More than ever before, law deans have proven to be a transitory bunch. But even in a world in which deanships are rarely calculated in decades, Berman’s exit is noteworthy for its speediness. And according to the university newspaper, his departure was welcomed by a majority of law school professors. The story, titled “Law faculty plotted to oust dean,” opens:

“Faculty say they launched a near coup to remove the former dean of the GW Law School, who unexpectedly announced last fall he would resign after holding the position for just 18 months.”

“Paul Schiff Berman stepped down in January and moved to a new vice provost position after professors drafted a petition to reject his leadership, citing staff tensions and poor decision-making about how to restore a reeling legal education system, The Hatchet has learned.”

George Washington University Law School headerYes, the independent student newspaper is called “The Hatchet.” Draw your own conclusions.

If you want another take on the dean’s departure, be sure to read Above the Law.

A hat tip to Arizona lawyer (and ASU Law alum) Ruth Carter for sharing the news. If there is a followup or more of a response from Professor Berman, we’ll share it.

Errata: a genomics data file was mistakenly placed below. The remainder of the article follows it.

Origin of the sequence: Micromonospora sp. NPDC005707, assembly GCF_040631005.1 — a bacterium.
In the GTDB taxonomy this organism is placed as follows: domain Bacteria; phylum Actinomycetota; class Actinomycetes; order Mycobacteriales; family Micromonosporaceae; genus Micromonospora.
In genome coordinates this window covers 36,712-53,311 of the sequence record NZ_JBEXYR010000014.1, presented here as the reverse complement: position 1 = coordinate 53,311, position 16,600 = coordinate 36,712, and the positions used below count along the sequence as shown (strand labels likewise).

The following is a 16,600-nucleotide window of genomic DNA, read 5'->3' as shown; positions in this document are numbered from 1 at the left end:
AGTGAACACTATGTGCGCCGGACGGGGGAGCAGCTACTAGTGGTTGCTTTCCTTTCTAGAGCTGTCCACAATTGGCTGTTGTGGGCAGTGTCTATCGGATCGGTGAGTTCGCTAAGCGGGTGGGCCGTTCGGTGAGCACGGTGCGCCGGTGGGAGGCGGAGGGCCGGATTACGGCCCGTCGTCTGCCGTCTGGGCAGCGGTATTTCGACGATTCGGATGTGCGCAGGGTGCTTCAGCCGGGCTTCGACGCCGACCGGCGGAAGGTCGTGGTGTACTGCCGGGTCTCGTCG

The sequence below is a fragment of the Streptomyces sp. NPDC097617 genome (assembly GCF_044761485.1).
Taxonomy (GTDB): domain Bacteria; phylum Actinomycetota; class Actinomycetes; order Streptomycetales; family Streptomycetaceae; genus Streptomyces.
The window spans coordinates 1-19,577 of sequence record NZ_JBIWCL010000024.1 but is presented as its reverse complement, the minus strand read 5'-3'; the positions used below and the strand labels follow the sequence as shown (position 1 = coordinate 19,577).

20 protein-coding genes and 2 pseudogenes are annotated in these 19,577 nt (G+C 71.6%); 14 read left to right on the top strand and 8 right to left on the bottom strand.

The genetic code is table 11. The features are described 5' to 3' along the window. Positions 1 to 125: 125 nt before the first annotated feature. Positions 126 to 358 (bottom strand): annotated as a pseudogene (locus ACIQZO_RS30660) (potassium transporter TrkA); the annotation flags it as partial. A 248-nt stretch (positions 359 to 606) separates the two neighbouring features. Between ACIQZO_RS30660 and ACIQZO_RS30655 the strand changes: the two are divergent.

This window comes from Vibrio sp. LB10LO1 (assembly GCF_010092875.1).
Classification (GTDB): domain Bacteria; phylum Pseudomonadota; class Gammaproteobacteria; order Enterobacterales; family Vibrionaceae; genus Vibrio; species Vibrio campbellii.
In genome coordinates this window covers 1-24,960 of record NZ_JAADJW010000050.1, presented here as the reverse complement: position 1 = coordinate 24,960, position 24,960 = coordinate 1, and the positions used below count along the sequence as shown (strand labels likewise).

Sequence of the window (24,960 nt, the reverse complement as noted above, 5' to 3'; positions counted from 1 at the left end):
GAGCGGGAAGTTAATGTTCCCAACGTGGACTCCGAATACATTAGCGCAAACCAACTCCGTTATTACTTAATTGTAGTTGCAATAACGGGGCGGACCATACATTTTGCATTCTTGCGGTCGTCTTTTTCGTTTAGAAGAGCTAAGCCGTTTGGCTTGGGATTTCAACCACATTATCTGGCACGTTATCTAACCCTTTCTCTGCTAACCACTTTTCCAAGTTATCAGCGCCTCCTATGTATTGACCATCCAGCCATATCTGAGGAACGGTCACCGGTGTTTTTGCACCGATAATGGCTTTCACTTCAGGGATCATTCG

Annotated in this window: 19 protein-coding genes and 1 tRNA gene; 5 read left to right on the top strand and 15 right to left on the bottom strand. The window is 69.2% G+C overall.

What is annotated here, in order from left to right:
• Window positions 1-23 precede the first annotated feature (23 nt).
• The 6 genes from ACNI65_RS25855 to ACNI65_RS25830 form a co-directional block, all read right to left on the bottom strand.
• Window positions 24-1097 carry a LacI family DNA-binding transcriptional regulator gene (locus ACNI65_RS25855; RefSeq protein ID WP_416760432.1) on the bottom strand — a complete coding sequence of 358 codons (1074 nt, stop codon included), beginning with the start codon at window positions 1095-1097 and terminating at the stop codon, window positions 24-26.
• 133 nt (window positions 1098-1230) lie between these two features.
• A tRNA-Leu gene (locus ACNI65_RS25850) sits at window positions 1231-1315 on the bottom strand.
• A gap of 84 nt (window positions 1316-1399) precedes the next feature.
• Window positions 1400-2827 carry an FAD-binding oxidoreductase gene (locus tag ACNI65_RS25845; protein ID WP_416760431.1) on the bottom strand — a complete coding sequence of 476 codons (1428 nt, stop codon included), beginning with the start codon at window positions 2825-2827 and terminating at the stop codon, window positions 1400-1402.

Justice Sandra Day O'Connor

Justice Sandra Day O’Connor

By now, you’ve heard about a new book being launched, written by Justice Sandra Day O’Connor. It’s titled Out of Order: Stories from the History of the Supreme Court.

Happy Change of Venue Friday. For those of you (OK, me) hoping for the excavation of a few skeletons from the Court’s many closets, we’re likely to be disappointed. Here’s how an ABA Journal news story opens:

“Readers hoping for juicy revelations about controversial Supreme Court cases or ‘tell all’ insights won’t find them in Sandra Day O’Connor’s latest book.”

“But those looking for a ‘succinct, snappy account’ of the Supreme Court’s history should pick up the latest book by the retired justice, the New York Times reports. The Christian Science Monitor also has a review of the book, Out of Order: Stories from the History of the Supreme Court.”

(The whole story is here.)

Out of Order Sandra Day OConnor bookSuccinct and snappy are grand, just grand. But throw us a bone. I’m not expecting garish displays or jaw-dropping pronouncements. But something. Anything.

  • Does Justice Scalia slurp his soup?
  • Does Justice Kennedy irritate other Justices by earmarking the pages of books? (And is that really why Justice Souter retired?)
  • Does Justice Ginsberg sneak extra Jell-O in the Court’s dining room?
  • Does Chief Justice Roberts park badly, causing his next-door parker to put nasty notes on his windshield, and maybe, just maybe, to dissent more often as retribution?

You see where I’m going here. We want a little insight. But I suppose I’ll have to wait for a less courteous member of the Court to retire for that enticing volume to appear.

That said, I too will likely read the book. (Or, as the Justices stoutly declare, “I join.”) And if I know anything about Justice O’Connor, I’ll learn quite a bit in the process.